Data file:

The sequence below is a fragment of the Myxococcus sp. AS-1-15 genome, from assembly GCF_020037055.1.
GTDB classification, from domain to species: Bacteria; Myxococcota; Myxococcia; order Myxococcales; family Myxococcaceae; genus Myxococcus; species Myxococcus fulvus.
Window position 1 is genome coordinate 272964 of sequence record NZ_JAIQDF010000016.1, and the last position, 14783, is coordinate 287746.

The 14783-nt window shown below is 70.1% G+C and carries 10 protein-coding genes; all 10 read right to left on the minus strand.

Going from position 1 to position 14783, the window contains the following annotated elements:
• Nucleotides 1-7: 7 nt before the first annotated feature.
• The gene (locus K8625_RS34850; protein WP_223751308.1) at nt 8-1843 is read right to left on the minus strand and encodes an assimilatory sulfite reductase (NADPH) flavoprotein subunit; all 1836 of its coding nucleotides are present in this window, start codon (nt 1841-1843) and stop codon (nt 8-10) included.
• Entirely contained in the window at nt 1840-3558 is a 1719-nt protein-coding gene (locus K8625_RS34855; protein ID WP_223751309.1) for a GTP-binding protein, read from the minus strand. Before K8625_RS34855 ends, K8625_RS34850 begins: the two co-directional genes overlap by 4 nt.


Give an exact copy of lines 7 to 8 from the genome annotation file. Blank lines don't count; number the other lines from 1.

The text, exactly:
• The gene (locus K8625_RS34850; protein WP_223751308.1) at nt 8-1843 is read right to left on the minus strand and encodes an assimilatory sulfite reductase (NADPH) flavoprotein subunit; all 1836 of its coding nucleotides are present in this window, start codon (nt 1841-1843) and stop codon (nt 8-10) included.
• Entirely contained in the window at nt 1840-3558 is a 1719-nt protein-coding gene (locus K8625_RS34855; protein ID WP_223751309.1) for a GTP-binding protein, read from the minus strand. Before K8625_RS34855 ends, K8625_RS34850 begins: the two co-directional genes overlap by 4 nt.